Looking to ditch chore charts? Check out these frugal and simple behavior incentives!

Want to ditch the chore charts? Check out Michele’s frugal and simple behavior incentives!

By contributing writer, Michele of Frugal Granola

In the midst of an overwhelming parenting season, I made one small but drastic change: I eliminated our chaos of monitoring chore charts, tallying allowance earnings per chore and restocking prize boxes.

This may seem counterproductive toward creating the order I craved, but the disorder was more heartfelt than physical. I needed my tools for equipping and discipling my children to fit our values.

I decided to implement a plan for promoting our family values of teamwork, respect, personal responsibility and tangible (“non-junk”) rewards.

Since I am a homeschooling mama of young children with varying abilities, I needed the simplicity of a plan that worked for all ages.

I adapted some effective behavioral incentive ideas from public school teachers for use in our home, combined with the use of the 1-2-3 Magic boundaries recommended by a therapist for one of our children last year.

I ended up with our own family system that has three key elements:

Teamwork Jar

I reward cooperative teamwork behavior for group activities that benefit the household or community by adding colorful pom-poms in a jar (see above photo).

For example, each day I will set a timer for a ten minute clean-up time* and expect the kids to successfully work together to pick up their toys, or sweep and dust while I scrub or vacuum. I don’t have to worry about keeping track of individual chores; everyone is expected to lend a hand to clean up.

I also use this to reward helpful behavior when we have a babysitter. When the jar is full, we earn a popcorn and movie party for the family. (I borrow videos from the library.)

Since our children are still young, I make sure that the reward happens within a short amount of time by adding a few pom-poms for each event to fill it usually within a week or two.

*By the way, as a consequence, the kids know that I will come in with a trash bag and throw away/return/keep any items left out. They learned quickly;  I only had to do this once or twice.  They have an option in the following catalog to earn back “non-trash” toys. 

Best Behavior Catalog

Since I am currently teaching my children to do some of their homeschool desk work independently, I randomly award diligent behavior with a sticker on small cards taped next to our study area (each child has their own).

I don’t have to keep track of specific chores, or even awards every day.

But my children quickly learned that if they do not try to do their best work, or choose to distract others, they will certainly not be rewarded. I print off the cute little “good choices” cards from here; we use the 10 square ones, but there are also smaller and larger ones in the set for a faster or more lengthy award time frame.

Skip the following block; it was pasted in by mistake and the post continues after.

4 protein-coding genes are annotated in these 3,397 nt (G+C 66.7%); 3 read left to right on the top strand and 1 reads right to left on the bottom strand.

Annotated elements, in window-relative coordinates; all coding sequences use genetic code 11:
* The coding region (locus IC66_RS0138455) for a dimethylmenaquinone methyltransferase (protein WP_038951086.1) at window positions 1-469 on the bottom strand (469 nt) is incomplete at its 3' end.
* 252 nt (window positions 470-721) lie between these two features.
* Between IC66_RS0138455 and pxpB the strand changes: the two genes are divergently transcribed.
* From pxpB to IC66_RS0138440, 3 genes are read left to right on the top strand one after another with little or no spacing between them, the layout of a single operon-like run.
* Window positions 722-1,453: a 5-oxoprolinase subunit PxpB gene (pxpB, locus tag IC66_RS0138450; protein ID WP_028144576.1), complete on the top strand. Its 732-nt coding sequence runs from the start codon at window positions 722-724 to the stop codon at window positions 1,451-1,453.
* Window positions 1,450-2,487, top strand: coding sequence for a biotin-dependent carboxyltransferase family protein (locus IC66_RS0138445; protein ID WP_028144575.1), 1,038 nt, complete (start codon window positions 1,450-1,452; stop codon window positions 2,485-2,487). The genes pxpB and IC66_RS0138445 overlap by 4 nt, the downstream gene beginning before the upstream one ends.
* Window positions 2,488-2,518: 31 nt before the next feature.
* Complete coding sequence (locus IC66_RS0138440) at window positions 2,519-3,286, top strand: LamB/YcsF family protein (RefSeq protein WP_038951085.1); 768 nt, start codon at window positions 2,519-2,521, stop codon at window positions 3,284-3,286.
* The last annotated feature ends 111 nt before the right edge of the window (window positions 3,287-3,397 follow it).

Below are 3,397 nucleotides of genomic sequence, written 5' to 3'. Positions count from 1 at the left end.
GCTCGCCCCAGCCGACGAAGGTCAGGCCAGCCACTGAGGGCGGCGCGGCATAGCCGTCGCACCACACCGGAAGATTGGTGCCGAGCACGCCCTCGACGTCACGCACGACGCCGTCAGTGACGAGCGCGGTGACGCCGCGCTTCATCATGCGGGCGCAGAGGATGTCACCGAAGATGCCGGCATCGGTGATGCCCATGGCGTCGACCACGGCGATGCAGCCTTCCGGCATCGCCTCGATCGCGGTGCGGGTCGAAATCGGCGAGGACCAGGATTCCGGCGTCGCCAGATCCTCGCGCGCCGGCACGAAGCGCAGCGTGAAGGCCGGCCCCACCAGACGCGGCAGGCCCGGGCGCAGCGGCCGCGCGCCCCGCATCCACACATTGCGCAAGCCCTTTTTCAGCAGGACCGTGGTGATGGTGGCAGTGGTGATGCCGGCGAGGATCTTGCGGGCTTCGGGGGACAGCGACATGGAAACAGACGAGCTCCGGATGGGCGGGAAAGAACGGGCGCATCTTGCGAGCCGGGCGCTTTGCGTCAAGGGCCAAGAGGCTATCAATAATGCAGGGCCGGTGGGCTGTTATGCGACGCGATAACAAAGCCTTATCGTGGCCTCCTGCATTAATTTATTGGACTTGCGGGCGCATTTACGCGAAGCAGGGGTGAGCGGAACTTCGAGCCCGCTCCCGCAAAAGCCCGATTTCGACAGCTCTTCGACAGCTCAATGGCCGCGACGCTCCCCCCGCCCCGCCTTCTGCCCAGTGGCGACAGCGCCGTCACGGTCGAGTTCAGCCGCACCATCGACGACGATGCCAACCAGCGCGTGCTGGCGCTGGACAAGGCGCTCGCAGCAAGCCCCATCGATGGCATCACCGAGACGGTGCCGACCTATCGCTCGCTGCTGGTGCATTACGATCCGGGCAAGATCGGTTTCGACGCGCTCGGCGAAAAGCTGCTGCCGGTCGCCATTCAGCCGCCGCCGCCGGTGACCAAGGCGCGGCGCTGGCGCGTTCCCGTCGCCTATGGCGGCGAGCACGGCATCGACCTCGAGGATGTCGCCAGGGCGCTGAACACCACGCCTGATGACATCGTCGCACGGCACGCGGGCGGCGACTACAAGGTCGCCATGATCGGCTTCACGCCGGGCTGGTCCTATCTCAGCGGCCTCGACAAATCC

When the squares are full (usually within a week or two), they can choose from our “Best Behavior Catalog.” I was inspired by this teacher’s idea, and tailored it to my own children.

This is where I have eliminated “treasure boxes” of plastic toys or even expensive rewards.

My goal is to show them that positive behavior is a choice, and it results in enjoyable quality time with others; we’re not going to buy them something for “being good.”

Each page in my homemade catalog has an award option plus a large picture illustration for my preschooler. So, in the catalog, they can choose from an assortment of 15-20 activities, such as:

  • Bake a special treat with Mom
  • Pajama Day
  • Special Art Supply Time (I have a special box of “fancy” craft items set aside.)
  • Picnic Lunch
  • Tool Time with Dad
  • Choose a CD to play during school time
  • Plan the Menu for a Meal
  • Pick the Game for Family Game Night
  • Nail Polish with Mom
  • 10 minute Massage from Mom

Allowance

We decided not to get rid of the money aspect completely since we want to teach our children about the basics of economics, such as the value of money, appropriate spending/saving choices and tithing at church.

This is the element recommended by the therapist that coordinates with the 1-2-3 Magic. We’ve set a flat amount that each child can earn per week (such as 75 cents, since they are still young enough to be fascinated by shiny quarters).

If we are in a situation, such as in the car, where a timeout does not work but is needed, we subtract five cents instead. (I just keep a tally in my head at this point.).

Plus, there a few current “problem area” standard daily activities such as putting dirty laundry in the basket and not leaving it in the family’s doorway, which can result in an automatic five cents deduction if not completed. At the end of the week, any allowance they still have left is paid. No one has ever earned the full allowance, by the way, so this has been pretty frugal for me. Total monthly expenses are usually around $3-$4.

It’s a Season

Right now, this combination of elements works for us. Other families may find just part of this or something entirely different works for them.

I’m sure the need for this will decrease, and our teaching focus points will change as our children grow older, so this certainly isn’t permanent. I’m definitely not a perfect parent, and my children still have their crazy moments, but we have recently received many encouraging comments on the difference people can see in behaviors.

How do you monitor and reward your children’s behavior? Have you recently made a small change for your lifestyle? Tell us about it!